From Event: SPIE Commercial + Scientific Sensing and Imaging, 2018
Eye tracking technology allows researchers to monitor position of the eye and infer one’s gaze direction, which is used to understand the nature of human attention within psychology, cognitive science, marketing and artificial intelligence. Commercially available head-mounted eye trackers allow researchers to track pupil movements (saccades and fixations) using infrared camera and capture the field of vision by a front-facing scene camera. The wearable eye tracker opened a new way to research in unconstrained environment settings; however, the recorded scene video typically has non-uniform illumination, low quality image frames, and moving scene objects. One of the most important tasks for analyzing the recorded scene video data is finding the boundary between different objects in a single frame. This paper presents a multi-level fixation-oriented object segmentation method (MFoOS) to solve the above challenges in segmenting the scene objects in video data collected by the eye tracker in order to support cognition research. MFoOS shows its advancement in position-invariance, illumination, noise tolerance and is task-driven. The proposed method is tested using real-world case studies designed by our team of psychologists focused on understanding visual attention in human problem solving. The extensive computer simulation demonstrates the method’s accuracy and robustness for fixation-oriented object segmentation. Moreover, a deep-learning image semantic segmentation combining MFoOS results as label data was explored to demonstrate the possibility of on-line deployment of eye tracker fixation-oriented object segmentation.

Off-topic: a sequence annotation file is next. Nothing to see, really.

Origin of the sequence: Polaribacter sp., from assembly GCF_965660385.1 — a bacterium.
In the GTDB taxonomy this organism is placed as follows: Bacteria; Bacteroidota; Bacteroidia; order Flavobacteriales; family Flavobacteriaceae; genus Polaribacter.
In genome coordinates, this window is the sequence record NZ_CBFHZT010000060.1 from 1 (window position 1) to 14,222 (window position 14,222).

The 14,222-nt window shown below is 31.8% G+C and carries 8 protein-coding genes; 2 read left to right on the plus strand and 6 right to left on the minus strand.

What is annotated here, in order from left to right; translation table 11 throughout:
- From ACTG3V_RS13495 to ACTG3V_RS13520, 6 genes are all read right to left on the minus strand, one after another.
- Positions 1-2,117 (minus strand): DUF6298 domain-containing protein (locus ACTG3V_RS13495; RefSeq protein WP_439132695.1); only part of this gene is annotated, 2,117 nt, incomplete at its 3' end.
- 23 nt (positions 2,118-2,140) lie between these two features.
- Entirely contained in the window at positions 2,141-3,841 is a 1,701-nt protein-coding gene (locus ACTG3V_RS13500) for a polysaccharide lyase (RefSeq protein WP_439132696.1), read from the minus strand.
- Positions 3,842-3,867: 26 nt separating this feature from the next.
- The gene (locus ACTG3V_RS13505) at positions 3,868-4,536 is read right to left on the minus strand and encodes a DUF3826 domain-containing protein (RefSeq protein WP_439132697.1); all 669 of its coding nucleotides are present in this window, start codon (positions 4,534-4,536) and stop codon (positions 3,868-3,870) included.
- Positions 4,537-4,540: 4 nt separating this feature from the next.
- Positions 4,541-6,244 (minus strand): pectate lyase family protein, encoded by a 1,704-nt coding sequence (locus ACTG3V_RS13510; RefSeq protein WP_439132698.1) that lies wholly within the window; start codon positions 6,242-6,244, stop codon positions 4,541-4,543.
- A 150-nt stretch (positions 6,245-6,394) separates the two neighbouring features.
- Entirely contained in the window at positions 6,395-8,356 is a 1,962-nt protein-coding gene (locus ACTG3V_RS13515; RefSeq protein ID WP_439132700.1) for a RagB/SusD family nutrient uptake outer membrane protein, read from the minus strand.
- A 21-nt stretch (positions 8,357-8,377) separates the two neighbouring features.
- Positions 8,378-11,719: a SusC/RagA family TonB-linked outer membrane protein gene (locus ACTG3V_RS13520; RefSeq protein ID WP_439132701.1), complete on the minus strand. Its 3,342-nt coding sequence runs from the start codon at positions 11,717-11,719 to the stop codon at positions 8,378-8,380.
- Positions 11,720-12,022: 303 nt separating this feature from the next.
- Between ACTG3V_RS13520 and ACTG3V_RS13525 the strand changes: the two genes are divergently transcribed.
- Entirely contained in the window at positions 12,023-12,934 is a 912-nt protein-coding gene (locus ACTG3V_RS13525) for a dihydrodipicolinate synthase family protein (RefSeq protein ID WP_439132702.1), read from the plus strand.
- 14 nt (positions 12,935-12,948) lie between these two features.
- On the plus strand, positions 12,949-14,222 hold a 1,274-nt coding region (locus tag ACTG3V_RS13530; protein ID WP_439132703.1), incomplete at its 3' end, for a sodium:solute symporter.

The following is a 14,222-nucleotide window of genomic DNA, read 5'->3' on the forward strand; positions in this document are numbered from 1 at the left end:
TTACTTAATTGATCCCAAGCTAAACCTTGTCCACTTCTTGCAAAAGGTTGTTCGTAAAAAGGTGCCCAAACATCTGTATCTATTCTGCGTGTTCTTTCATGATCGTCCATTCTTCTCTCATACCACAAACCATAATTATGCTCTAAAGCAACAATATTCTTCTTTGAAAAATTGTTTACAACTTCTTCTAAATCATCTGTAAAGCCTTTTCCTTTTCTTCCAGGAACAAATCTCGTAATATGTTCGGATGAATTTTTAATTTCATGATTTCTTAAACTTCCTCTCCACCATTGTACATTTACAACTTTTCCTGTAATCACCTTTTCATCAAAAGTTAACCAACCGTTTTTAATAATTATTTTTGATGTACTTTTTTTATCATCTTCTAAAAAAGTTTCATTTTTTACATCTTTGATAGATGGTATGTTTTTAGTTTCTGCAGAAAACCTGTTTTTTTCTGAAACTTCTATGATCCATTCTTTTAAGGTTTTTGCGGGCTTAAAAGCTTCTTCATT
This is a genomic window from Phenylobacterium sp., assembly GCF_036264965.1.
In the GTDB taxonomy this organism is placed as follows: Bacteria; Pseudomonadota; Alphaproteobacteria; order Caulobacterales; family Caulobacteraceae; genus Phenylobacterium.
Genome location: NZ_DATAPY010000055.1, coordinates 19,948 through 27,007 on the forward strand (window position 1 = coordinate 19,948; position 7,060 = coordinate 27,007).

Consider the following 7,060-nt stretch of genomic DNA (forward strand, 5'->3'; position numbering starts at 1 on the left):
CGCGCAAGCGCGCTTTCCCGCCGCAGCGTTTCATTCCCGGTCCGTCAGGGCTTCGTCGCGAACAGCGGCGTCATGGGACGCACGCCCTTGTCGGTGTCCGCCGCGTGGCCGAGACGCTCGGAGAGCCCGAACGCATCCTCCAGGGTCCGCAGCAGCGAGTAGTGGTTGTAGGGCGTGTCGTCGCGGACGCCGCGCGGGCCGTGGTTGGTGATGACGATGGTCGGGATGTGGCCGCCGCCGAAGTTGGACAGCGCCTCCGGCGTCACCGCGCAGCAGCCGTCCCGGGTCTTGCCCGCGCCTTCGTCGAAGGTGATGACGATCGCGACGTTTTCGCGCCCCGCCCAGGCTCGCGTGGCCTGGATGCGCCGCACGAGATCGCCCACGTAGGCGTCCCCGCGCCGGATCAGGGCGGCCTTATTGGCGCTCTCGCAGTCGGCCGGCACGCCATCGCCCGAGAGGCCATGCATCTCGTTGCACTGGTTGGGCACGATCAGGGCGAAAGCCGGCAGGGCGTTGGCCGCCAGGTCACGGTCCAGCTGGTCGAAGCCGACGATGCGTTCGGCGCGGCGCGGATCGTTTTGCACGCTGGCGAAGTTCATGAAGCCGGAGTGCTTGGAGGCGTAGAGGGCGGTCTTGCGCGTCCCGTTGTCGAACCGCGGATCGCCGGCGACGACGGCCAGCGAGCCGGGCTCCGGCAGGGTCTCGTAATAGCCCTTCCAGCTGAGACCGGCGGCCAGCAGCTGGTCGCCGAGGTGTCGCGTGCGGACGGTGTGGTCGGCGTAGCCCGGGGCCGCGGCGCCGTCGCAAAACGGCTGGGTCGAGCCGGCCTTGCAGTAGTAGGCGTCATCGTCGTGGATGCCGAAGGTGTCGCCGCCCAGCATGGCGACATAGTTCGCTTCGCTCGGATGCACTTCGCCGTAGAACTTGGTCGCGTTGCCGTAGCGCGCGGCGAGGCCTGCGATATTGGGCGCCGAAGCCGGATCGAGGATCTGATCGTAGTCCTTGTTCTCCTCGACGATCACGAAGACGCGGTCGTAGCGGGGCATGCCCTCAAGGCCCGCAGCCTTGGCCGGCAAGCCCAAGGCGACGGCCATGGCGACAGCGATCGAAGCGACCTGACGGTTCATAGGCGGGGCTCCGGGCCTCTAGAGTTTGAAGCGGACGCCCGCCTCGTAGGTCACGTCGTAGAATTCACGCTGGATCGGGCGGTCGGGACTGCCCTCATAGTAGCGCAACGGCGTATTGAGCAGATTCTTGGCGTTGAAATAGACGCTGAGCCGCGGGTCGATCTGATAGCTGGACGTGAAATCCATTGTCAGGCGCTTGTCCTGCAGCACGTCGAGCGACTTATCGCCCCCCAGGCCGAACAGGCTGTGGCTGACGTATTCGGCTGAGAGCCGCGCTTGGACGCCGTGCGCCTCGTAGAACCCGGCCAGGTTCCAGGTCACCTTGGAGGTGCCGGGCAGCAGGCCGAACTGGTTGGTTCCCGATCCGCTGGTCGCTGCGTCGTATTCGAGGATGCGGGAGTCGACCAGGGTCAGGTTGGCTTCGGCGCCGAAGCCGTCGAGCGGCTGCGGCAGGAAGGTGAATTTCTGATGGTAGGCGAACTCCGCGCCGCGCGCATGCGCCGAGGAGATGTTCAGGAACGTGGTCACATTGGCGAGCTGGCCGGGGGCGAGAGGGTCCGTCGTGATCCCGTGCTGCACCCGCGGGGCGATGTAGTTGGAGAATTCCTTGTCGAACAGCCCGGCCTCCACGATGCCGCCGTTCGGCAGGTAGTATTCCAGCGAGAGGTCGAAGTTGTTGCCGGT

Qianwen Wan, Srijith Rajeev, Aleksandra Kaszowska, Karen Panetta, Holly A. Taylor, and Sos Agaian, "Fixation oriented object segmentation using mobile eye tracker," Proc. SPIE 10668, Mobile Multimedia/Image Processing, Security, and Applications 2018, 106680D (Presented at SPIE Commercial + Scientific Sensing and Imaging: April 16, 2018; Published: 14 May 2018); https://doi.org/10.1117/12.2304868.
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